New York Racing Association officials don’t share the optimistic view of some state legislators that a new 25-year NYRA franchise agreement is close, though all sides say talks are still going on.
“We don’t think it’s there yet,” NYRA spokesman John Lee said on Thursday.
Lee said the franchise agreement “framework” outlined by state lawmakers this week in Albany “has been in place since the day after Labor Day.”
The framework includes a 25-year franchise with $105 million in state money to bring NYRA out of bankruptcy, pay bills and improve race purses, according to state Senate Majority Leader Joseph Bruno, R-Brunswick.
Bruno said again Thursday the state will have a new racing agreement in place by the Feb. 13 deadline.
But a final agreement on a new NYRA franchise — endorsed by Gov. Eliot Spitzer, the state Senate and the Assembly — was not announced Thursday, as some had predicted on Wednesday.
NYRA has operated the thoroughbred horse racing tracks at Saratoga, Aqueduct and Belmont since the mid-1950s.
The association’s franchise agreement ended Dec. 31, but a state Oversight Board has approved two brief extensions so the winter racing meet at Aqueduct in Queens could proceed while negotiations on a new agreement continue.
Bruno labeled as “scare tactics” NYRA’s notification to employees this week that more than 1,000 people would be laid off Feb. 14 and the race tracks padlocked if there were no agreement.
“We don’t believe that is going to happen,” said Scott Reif, a Bruno spokesman. Reif said the formal approval of a new franchise agreement is “imminent,” expected to be announced “very shortly.”
“Negotiations are ongoing,” said Jennifer Givner, a spokeswoman for Spitzer.
“Discussions are progressing and we are incredibly encouraged that we will have something in place by Feb. 13,” Givner said Thursday.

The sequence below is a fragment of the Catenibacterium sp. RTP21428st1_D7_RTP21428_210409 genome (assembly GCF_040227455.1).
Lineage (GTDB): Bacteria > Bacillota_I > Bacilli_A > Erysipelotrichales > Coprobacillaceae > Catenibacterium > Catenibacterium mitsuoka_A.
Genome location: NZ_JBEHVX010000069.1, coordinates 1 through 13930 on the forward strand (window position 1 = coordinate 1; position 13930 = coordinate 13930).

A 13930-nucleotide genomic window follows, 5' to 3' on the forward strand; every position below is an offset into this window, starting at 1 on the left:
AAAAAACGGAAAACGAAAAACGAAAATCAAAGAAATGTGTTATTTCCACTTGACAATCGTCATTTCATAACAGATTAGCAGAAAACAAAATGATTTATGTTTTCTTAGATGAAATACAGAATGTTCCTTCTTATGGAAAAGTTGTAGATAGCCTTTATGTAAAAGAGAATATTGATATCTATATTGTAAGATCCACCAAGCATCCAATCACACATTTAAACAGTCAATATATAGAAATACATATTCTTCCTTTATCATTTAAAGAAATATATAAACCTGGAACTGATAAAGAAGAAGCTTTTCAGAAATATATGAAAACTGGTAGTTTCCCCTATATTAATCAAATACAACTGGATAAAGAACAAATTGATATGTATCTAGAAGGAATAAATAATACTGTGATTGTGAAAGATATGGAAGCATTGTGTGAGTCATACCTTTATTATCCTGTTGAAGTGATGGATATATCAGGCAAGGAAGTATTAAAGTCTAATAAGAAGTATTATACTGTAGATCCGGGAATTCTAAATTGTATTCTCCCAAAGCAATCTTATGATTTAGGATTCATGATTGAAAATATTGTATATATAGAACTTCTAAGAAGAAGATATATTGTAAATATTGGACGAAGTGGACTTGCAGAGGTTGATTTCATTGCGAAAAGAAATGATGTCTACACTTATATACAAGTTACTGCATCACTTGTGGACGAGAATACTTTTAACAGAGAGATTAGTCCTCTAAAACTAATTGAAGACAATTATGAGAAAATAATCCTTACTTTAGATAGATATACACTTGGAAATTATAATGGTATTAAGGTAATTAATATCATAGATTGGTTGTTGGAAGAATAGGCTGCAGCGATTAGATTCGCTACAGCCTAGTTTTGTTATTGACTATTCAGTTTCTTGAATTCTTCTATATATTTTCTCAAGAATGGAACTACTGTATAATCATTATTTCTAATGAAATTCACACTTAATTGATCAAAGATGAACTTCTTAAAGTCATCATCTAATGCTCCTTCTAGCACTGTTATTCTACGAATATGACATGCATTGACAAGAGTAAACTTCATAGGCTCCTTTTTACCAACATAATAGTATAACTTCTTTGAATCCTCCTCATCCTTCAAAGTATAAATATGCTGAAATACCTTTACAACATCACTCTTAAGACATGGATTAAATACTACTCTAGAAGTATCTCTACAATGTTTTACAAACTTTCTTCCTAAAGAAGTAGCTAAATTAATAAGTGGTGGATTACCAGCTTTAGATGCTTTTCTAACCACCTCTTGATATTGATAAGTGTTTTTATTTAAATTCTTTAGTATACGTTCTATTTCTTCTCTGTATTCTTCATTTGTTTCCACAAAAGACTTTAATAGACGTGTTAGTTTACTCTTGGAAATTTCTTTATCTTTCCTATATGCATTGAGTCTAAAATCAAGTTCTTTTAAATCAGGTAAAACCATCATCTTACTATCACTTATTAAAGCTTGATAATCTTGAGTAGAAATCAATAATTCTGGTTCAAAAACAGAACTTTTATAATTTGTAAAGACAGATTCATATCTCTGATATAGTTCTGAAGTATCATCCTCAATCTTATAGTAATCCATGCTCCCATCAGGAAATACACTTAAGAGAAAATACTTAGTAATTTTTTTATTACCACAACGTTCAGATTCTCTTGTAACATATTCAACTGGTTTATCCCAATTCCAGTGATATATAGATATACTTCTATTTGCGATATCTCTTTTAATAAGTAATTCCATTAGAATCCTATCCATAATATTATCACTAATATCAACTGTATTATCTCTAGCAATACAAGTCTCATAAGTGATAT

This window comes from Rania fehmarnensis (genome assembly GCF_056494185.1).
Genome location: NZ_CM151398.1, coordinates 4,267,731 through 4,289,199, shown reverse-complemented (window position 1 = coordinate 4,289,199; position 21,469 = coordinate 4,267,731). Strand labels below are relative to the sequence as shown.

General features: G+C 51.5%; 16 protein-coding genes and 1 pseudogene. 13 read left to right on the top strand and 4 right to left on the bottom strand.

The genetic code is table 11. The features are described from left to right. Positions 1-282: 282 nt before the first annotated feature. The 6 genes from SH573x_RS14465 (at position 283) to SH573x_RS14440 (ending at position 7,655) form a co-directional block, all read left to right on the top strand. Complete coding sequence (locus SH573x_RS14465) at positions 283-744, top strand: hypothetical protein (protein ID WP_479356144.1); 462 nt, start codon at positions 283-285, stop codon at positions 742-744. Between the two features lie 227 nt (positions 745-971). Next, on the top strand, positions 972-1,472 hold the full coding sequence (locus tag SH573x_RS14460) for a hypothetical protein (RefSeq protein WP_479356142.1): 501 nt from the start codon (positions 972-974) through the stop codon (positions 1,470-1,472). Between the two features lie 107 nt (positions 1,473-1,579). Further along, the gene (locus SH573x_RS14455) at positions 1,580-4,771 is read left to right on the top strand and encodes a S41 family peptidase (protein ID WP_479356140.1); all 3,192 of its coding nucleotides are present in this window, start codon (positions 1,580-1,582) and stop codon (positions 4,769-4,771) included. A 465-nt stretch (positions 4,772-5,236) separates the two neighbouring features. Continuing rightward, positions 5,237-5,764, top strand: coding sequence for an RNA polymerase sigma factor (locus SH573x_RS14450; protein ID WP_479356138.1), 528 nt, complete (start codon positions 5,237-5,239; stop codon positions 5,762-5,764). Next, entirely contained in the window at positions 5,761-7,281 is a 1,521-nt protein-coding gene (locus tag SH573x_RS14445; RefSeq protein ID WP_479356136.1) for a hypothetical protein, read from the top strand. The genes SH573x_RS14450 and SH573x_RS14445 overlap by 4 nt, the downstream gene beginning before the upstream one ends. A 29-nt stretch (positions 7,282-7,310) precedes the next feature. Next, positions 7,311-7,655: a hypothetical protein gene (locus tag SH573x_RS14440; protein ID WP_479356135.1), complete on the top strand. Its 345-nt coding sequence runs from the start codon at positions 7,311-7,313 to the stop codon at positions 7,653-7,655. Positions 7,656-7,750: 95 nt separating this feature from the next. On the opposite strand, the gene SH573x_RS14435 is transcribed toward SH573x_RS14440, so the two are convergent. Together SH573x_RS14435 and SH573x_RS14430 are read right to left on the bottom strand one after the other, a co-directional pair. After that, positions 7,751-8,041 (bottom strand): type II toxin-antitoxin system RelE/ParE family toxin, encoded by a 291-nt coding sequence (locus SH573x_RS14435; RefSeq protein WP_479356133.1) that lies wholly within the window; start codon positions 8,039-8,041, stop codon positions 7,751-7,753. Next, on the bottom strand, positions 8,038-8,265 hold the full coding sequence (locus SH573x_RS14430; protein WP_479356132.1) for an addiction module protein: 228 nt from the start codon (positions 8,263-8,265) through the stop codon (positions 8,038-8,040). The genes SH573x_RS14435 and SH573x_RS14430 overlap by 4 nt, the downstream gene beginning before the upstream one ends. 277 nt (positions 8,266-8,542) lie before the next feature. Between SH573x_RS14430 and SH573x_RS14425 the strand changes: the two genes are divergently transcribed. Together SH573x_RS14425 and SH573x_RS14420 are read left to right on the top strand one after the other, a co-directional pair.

“I hope it happens tomorrow,” said Saratoga Springs Supervisor Joanne Yepsen.
She said every day without a new agreement means less time to plan for the upcoming racing meet at the Saratoga Race Course that is still scheduled to start July 23 and run through Labor Day, Sept. 1.
“We can’t afford to lose any more hope,” Yepsen said of the city’s business and tourism community.
NYRA has still not started selling season tickets for the Saratoga meet, something that usually begins in November.
Yepsen said she would like to see a “grass roots” initiative from local business people and racing enthusiasts urging the legislators in Albany to finalize a new franchise agreement very soon.
Lee said Thursday that NYRA also would like to see a final franchise agreement announced in the coming days.
“But we have to take measures to deal with the other scenario,” Lee said about the layoff notices issued this week.
NYRA racing officials on Sunday will draw the races for Thursday, Feb. 14, the day Aqueduct would be closed down if there is no franchise agreement in place.
Asked if a reporter could talk directly to NYRA Chief Executive Officer Charles Hayward, Lee declined, saying Hayward “is reluctant to negotiate the contract in the media,” Lee said.
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